Trucking is a major industry in the United States. Millions of trucks are on the highways delivering goods and services every day. According to some industry sources, in 2019 alone the trucking industry was a $791 billion industry with about 72.5% of all freight transported in hauled by the trucking industry. See the website at www.trucking.org.
Trucking Regulations and Safety
Trucking in the US is regulated by the US Department of Transportation and there are industry wide standards as issued by the Federal Motor Carrier Safety Administration (FMCSA). See the website at www.fmsca.dot.gov. These standards and safety rules apply to interstate trucking and the states, such as Pennsylvania, have adopted many parts of these regulations for intrastate trucking as well.
Drivers and “CDL” Licenses
Drivers of these large commercial vehicles are required by law to have special training and licensing. To get a Commercial Driver License (CDL), a driver must attend an approved school and pass a special test. Commercial vehicles such as tractor trailer combinations or buses are much larger and heavier than the typical car or pickup truck. Drivers who operate these large commercial vehicles must be trained properly so that they can do so safely. The FMCSA regulations require that CDL drivers get regular physical examinations. Also, drivers are required to keep logs of their driving hours to help prevent drivers from operating these huge vehicles when they are too tired or fatigued to drive.
These large heavy commercial vehicles require CDL licensed professional drivers to have a good understanding for how these vehicles respond to adverse weather conditions (wet roads, freezing or icy conditions, fog, snow) and road conditions (curves, downhill grades, intersections). CDL licensed professional drivers need to be aware of how much space is need to bring these large heavy vehicles to a stop or how much room is needed to negotiate a curve or sharp turn. “Oversize” vehicles or combinations (tractor-trailers) that are wider, higher or longer than normal present even more need for safety precautions and regulations. Operating these “oversize” vehicles and loads on narrow, hilly or winding back roads can be most challenging and potentially hazardous. Large commercial vehicles present other challenges with risk for injury to others such as “off tracking” or “dog tracking” when traveling though a curve or turn in the road. In these situations, the rear of the vehicle or trailer will tend to run off the road (when turning right or a going through a right hand curve) or into the opposite lane of travel (when turning left or going through a left curve).
Hazardous chemicals, flammable or explosive materials present special risks that require even further training and testing for CDL licensed professional drivers above and beyond the basic safety requirements. Should these types of substances spill or ignite, there is the ever present risk of serious injury or death. To haul these dangerous loads, the CDL professional driver needs special training and licensing to know best how to avoid these risks.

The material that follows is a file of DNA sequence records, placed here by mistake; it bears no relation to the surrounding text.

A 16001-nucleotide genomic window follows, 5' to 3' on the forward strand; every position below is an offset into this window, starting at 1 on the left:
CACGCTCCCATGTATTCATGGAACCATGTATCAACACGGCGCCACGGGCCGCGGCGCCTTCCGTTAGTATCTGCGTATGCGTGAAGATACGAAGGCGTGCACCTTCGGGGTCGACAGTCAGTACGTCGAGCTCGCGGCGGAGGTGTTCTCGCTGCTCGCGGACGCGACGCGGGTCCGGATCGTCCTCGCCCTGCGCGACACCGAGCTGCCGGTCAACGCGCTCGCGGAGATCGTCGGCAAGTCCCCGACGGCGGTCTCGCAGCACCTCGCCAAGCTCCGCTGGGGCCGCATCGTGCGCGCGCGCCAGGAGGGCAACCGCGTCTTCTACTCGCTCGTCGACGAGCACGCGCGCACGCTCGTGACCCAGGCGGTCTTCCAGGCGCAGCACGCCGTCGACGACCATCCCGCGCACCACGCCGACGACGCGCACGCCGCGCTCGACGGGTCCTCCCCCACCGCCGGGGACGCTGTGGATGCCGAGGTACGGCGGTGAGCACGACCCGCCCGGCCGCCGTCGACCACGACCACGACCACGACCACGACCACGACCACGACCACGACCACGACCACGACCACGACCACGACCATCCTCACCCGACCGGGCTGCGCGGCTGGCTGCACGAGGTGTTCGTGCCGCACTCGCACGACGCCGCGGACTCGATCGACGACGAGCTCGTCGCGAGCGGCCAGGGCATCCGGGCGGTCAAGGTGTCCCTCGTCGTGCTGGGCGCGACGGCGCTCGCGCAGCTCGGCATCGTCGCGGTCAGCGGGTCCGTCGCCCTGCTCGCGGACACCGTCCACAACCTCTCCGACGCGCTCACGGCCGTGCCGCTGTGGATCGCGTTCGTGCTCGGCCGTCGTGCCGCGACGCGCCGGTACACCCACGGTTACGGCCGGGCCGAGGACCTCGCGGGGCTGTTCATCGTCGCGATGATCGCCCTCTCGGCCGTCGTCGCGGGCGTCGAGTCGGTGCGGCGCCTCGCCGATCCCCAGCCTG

Commercial Vehicle Safety Requirements and Regulations
Commercial vehicles are subject to various safety requirements and regulations for inspections and maintenance. Safety checks are required regularly to avoid dangerous failures. An equipment failure on such huge vehicles can result in devastating harm or death. Trucks and other large commercial vehicles are subject to rules on how much weight a vehicle can carry. There are also regulatory rules for what are called “oversize” commercial vehicles carrying “wide loads” or very long loads or trailers. Such oversize commercial vehicles often require “escort” or “pilot” vehicles to travel ahead and behind them to warn other drivers they are approaching. Loads must be properly placed and secured to avoid shifting while in motion or for freight to come loose. “Dumped” or “spilled” loads of cargo falling from a truck or trailer onto other vehicles or into their path can result in serious injury or death.
Some trucking companies or drivers will flaunt the rules. It may be to save money or time or just because of carelessness or a lack of concern about the risks. Maybe the truck or trailer will get overloaded to save the money it would cost for an extra trip or another vehicle and driver. Maybe a driver will not keep an accurate log of his hours behind the wheel because he or she wants to make some extra money, or maybe because the trucking company is pushing the driver for more profits. When there is a crash with a commercial vehicle such as a tractor-trailer combination, these types of rule breaking needs to be considered as possible factors in investigating the case.
Crashes and Injuries
- Rear end collisions
- Over loaded trucks
- Speeding trucks
- Reckless drivers
- Tired or fatigued drivers
- Sudden lane change accidents
- Jack-knifed trailers
- Too fast for conditions accidents (fog, rain, sleet or freezing)
- Off tracking or “dog tracking” trailers
- Spilled loads or freight on roadways
- Interstate highway accidents
- Exit ramp accidents
- On ramp accidents
- Turnpike accidents
- Swerving vehicle
- Snow or ice flying off a truck
- Construction zone crashes
You can Call May Law at 570-287-7332 or contact us online to schedule your free initial consultation. Discuss your situation with a personal injury attorney who will treat your case with the compassion and attentiveness you deserve.
May Law serves clients in Northeast Pennsylvania, including Luzerne, Lackawanna, Monroe, and Wyoming Counties, including Wilkes-Barre, Scranton, Tunkhannock, Stroudsburg and the Poconos.